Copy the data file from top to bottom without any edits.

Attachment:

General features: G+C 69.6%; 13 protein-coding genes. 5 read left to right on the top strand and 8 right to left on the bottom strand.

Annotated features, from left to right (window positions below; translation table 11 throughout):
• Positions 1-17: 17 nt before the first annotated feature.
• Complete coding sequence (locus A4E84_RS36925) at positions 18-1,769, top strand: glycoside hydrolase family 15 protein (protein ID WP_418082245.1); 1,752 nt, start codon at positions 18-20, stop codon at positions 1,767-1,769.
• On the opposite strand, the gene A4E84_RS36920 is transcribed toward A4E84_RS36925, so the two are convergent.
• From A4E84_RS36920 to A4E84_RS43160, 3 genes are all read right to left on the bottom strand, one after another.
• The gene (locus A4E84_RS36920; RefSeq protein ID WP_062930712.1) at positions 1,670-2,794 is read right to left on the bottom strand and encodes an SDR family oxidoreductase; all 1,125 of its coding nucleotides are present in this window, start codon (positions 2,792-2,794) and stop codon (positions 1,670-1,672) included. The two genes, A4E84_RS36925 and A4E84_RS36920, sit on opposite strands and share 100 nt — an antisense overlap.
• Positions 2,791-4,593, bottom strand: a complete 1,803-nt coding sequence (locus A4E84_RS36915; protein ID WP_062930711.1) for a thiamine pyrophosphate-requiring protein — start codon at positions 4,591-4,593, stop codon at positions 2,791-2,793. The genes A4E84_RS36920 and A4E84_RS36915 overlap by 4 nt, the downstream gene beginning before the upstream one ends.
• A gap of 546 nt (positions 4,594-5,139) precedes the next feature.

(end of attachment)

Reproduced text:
General features: G+C 69.6%; 13 protein-coding genes. 5 read left to right on the top strand and 8 right to left on the bottom strand.

Annotated features, from left to right (window positions below; translation table 11 throughout):
• Positions 1-17: 17 nt before the first annotated feature.
• Complete coding sequence (locus A4E84_RS36925) at positions 18-1,769, top strand: glycoside hydrolase family 15 protein (protein ID WP_418082245.1); 1,752 nt, start codon at positions 18-20, stop codon at positions 1,767-1,769.
• On the opposite strand, the gene A4E84_RS36920 is transcribed toward A4E84_RS36925, so the two are convergent.
• From A4E84_RS36920 to A4E84_RS43160, 3 genes are all read right to left on the bottom strand, one after another.
• The gene (locus A4E84_RS36920; RefSeq protein ID WP_062930712.1) at positions 1,670-2,794 is read right to left on the bottom strand and encodes an SDR family oxidoreductase; all 1,125 of its coding nucleotides are present in this window, start codon (positions 2,792-2,794) and stop codon (positions 1,670-1,672) included. The two genes, A4E84_RS36925 and A4E84_RS36920, sit on opposite strands and share 100 nt — an antisense overlap.
• Positions 2,791-4,593, bottom strand: a complete 1,803-nt coding sequence (locus A4E84_RS36915; protein ID WP_062930711.1) for a thiamine pyrophosphate-requiring protein — start codon at positions 4,591-4,593, stop codon at positions 2,791-2,793. The genes A4E84_RS36920 and A4E84_RS36915 overlap by 4 nt, the downstream gene beginning before the upstream one ends.
• A gap of 546 nt (positions 4,594-5,139) precedes the next feature.